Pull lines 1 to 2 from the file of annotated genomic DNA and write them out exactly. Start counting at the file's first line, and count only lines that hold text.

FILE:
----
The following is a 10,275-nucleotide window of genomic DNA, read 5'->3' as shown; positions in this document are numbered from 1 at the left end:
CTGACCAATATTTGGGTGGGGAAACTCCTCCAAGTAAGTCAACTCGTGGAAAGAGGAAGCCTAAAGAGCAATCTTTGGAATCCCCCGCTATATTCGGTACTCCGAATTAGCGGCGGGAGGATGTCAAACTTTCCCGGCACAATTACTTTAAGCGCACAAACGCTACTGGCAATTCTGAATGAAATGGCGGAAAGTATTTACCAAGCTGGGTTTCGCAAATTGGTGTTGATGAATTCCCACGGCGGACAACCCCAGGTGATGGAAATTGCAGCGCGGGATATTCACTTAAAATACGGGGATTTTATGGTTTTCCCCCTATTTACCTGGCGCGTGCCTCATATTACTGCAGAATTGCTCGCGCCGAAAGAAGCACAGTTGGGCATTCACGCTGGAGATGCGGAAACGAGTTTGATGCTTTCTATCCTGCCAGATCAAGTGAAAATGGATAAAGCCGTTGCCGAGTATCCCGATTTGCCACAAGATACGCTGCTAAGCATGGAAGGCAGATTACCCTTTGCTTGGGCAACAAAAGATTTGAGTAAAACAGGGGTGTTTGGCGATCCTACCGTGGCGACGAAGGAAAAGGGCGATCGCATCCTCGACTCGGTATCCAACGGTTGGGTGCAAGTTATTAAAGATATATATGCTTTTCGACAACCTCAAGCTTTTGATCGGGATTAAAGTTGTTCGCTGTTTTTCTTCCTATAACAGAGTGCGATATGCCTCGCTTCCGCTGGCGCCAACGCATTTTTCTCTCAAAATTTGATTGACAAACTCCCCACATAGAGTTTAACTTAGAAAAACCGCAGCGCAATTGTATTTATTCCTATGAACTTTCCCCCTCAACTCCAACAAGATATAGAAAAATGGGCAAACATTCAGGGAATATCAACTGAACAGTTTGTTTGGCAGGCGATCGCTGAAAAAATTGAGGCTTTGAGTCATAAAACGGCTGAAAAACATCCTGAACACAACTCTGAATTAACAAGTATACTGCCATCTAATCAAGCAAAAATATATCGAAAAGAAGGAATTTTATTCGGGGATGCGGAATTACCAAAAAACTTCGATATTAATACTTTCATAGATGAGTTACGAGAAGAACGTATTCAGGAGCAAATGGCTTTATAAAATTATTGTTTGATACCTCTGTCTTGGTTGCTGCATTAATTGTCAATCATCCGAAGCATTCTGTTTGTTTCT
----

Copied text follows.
The following is a 10,275-nucleotide window of genomic DNA, read 5'->3' as shown; positions in this document are numbered from 1 at the left end:
CTGACCAATATTTGGGTGGGGAAACTCCTCCAAGTAAGTCAACTCGTGGAAAGAGGAAGCCTAAAGAGCAATCTTTGGAATCCCCCGCTATATTCGGTACTCCGAATTAGCGGCGGGAGGATGTCAAACTTTCCCGGCACAATTACTTTAAGCGCACAAACGCTACTGGCAATTCTGAATGAAATGGCGGAAAGTATTTACCAAGCTGGGTTTCGCAAATTGGTGTTGATGAATTCCCACGGCGGACAACCCCAGGTGATGGAAATTGCAGCGCGGGATATTCACTTAAAATACGGGGATTTTATGGTTTTCCCCCTATTTACCTGGCGCGTGCCTCATATTACTGCAGAATTGCTCGCGCCGAAAGAAGCACAGTTGGGCATTCACGCTGGAGATGCGGAAACGAGTTTGATGCTTTCTATCCTGCCAGATCAAGTGAAAATGGATAAAGCCGTTGCCGAGTATCCCGATTTGCCACAAGATACGCTGCTAAGCATGGAAGGCAGATTACCCTTTGCTTGGGCAACAAAAGATTTGAGTAAAACAGGGGTGTTTGGCGATCCTACCGTGGCGACGAAGGAAAAGGGCGATCGCATCCTCGACTCGGTATCCAACGGTTGGGTGCAAGTTATTAAAGATATATATGCTTTTCGACAACCTCAAGCTTTTGATCGGGATTAAAGTTGTTCGCTGTTTTTCTTCCTATAACAGAGTGCGATATGCCTCGCTTCCGCTGGCGCCAACGCATTTTTCTCTCAAAATTTGATTGACAAACTCCCCACATAGAGTTTAACTTAGAAAAACCGCAGCGCAATTGTATTTATTCCTATGAACTTTCCCCCTCAACTCCAACAAGATATAGAAAAATGGGCAAACATTCAGGGAATATCAACTGAACAGTTTGTTTGGCAGGCGATCGCTGAAAAAATTGAGGCTTTGAGTCATAAAACGGCTGAAAAACATCCTGAACACAACTCTGAATTAACAAGTATACTGCCATCTAATCAAGCAAAAATATATCGAAAAGAAGGAATTTTATTCGGGGATGCGGAATTACCAAAAAACTTCGATATTAATACTTTCATAGATGAGTTACGAGAAGAACGTATTCAGGAGCAAATGGCTTTATAAAATTATTGTTTGATACCTCTGTCTTGGTTGCTGCATTAATTGTCAATCATCCGAAGCATTCTGTTTGTTTCT